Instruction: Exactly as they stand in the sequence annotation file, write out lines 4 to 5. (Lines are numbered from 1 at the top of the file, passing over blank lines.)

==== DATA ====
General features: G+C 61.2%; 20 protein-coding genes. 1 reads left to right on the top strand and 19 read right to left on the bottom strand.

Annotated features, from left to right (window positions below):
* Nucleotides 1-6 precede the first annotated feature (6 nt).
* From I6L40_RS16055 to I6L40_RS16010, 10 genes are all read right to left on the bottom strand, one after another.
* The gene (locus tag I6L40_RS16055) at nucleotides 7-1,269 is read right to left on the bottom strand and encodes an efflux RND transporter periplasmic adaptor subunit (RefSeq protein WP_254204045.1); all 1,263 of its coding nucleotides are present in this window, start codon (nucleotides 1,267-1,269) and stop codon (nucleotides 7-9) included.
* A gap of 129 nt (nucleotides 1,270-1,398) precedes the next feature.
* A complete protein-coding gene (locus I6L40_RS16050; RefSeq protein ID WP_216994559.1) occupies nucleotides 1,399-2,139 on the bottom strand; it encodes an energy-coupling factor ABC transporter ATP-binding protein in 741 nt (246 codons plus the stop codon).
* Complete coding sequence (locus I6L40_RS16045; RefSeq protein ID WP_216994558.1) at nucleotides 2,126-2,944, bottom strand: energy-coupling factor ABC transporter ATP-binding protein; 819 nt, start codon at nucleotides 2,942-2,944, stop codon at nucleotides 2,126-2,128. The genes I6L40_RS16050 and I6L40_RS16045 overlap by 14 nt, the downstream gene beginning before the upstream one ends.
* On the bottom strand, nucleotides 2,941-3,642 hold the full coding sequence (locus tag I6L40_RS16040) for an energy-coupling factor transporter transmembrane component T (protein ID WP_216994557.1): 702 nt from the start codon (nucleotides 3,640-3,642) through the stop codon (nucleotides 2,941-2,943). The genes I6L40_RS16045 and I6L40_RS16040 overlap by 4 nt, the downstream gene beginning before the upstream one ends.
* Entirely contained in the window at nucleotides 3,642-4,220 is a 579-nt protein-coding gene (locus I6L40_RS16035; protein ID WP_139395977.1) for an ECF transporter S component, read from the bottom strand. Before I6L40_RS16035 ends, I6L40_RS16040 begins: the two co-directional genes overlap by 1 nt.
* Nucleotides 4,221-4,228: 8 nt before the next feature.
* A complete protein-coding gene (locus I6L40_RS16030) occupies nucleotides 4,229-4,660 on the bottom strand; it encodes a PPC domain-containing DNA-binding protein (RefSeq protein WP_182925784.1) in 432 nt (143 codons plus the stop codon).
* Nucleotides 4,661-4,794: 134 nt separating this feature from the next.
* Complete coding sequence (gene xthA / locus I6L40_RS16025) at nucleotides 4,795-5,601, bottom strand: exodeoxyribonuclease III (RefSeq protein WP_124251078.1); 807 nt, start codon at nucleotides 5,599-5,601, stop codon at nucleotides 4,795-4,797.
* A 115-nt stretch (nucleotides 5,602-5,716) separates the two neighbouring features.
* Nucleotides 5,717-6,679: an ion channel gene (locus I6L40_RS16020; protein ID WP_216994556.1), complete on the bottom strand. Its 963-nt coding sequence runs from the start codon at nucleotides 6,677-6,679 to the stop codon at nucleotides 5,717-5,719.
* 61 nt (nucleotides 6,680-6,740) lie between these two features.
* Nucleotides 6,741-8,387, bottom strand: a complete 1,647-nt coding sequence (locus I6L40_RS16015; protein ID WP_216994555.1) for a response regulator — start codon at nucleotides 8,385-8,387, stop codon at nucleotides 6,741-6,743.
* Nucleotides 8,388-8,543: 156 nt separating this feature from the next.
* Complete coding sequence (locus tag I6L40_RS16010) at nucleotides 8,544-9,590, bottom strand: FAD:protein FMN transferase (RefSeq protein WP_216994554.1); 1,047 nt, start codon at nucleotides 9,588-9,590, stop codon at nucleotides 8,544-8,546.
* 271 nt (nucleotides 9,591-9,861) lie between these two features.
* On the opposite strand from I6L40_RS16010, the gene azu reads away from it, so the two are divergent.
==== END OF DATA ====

* From I6L40_RS16055 to I6L40_RS16010, 10 genes are all read right to left on the bottom strand, one after another.
* The gene (locus tag I6L40_RS16055) at nucleotides 7-1,269 is read right to left on the bottom strand and encodes an efflux RND transporter periplasmic adaptor subunit (RefSeq protein WP_254204045.1); all 1,263 of its coding nucleotides are present in this window, start codon (nucleotides 1,267-1,269) and stop codon (nucleotides 7-9) included.